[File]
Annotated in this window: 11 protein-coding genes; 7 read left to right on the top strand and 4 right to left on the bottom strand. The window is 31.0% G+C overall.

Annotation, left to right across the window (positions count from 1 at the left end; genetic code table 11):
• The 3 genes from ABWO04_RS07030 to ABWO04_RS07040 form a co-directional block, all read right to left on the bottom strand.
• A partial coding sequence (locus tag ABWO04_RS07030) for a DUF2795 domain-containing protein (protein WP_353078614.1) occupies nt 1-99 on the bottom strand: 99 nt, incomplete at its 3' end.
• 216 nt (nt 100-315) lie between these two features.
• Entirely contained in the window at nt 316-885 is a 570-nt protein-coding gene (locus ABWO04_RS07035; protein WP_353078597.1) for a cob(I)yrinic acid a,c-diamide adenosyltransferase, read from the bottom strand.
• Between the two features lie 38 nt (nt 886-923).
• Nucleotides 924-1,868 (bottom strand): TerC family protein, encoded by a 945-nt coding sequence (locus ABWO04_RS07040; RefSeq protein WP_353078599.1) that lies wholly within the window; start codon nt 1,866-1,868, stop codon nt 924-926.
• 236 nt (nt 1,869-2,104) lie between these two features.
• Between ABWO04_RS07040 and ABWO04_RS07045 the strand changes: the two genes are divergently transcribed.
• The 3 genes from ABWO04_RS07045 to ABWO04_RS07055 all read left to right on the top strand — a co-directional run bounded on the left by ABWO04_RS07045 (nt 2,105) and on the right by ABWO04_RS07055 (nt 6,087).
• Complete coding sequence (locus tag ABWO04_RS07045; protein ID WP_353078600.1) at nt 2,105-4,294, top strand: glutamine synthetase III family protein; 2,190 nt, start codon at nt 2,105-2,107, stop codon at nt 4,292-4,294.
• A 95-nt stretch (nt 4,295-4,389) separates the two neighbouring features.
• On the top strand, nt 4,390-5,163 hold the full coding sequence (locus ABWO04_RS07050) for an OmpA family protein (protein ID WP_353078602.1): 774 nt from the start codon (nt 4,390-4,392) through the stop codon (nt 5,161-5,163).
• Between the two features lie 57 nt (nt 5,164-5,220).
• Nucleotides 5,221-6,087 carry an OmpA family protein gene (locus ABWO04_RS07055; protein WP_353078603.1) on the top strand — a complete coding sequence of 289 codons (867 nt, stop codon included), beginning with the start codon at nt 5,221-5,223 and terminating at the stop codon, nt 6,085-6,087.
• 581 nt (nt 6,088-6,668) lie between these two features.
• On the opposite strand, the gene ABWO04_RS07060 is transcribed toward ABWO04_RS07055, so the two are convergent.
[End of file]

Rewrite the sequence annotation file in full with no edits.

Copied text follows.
Annotated in this window: 11 protein-coding genes; 7 read left to right on the top strand and 4 right to left on the bottom strand. The window is 31.0% G+C overall.

Annotation, left to right across the window (positions count from 1 at the left end; genetic code table 11):
• The 3 genes from ABWO04_RS07030 to ABWO04_RS07040 form a co-directional block, all read right to left on the bottom strand.
• A partial coding sequence (locus tag ABWO04_RS07030) for a DUF2795 domain-containing protein (protein WP_353078614.1) occupies nt 1-99 on the bottom strand: 99 nt, incomplete at its 3' end.
• 216 nt (nt 100-315) lie between these two features.
• Entirely contained in the window at nt 316-885 is a 570-nt protein-coding gene (locus ABWO04_RS07035; protein WP_353078597.1) for a cob(I)yrinic acid a,c-diamide adenosyltransferase, read from the bottom strand.
• Between the two features lie 38 nt (nt 886-923).
• Nucleotides 924-1,868 (bottom strand): TerC family protein, encoded by a 945-nt coding sequence (locus ABWO04_RS07040; RefSeq protein WP_353078599.1) that lies wholly within the window; start codon nt 1,866-1,868, stop codon nt 924-926.
• 236 nt (nt 1,869-2,104) lie between these two features.
• Between ABWO04_RS07040 and ABWO04_RS07045 the strand changes: the two genes are divergently transcribed.
• The 3 genes from ABWO04_RS07045 to ABWO04_RS07055 all read left to right on the top strand — a co-directional run bounded on the left by ABWO04_RS07045 (nt 2,105) and on the right by ABWO04_RS07055 (nt 6,087).
• Complete coding sequence (locus tag ABWO04_RS07045; protein ID WP_353078600.1) at nt 2,105-4,294, top strand: glutamine synthetase III family protein; 2,190 nt, start codon at nt 2,105-2,107, stop codon at nt 4,292-4,294.
• A 95-nt stretch (nt 4,295-4,389) separates the two neighbouring features.
• On the top strand, nt 4,390-5,163 hold the full coding sequence (locus ABWO04_RS07050) for an OmpA family protein (protein ID WP_353078602.1): 774 nt from the start codon (nt 4,390-4,392) through the stop codon (nt 5,161-5,163).
• Between the two features lie 57 nt (nt 5,164-5,220).
• Nucleotides 5,221-6,087 carry an OmpA family protein gene (locus ABWO04_RS07055; protein WP_353078603.1) on the top strand — a complete coding sequence of 289 codons (867 nt, stop codon included), beginning with the start codon at nt 5,221-5,223 and terminating at the stop codon, nt 6,085-6,087.
• 581 nt (nt 6,088-6,668) lie between these two features.
• On the opposite strand, the gene ABWO04_RS07060 is transcribed toward ABWO04_RS07055, so the two are convergent.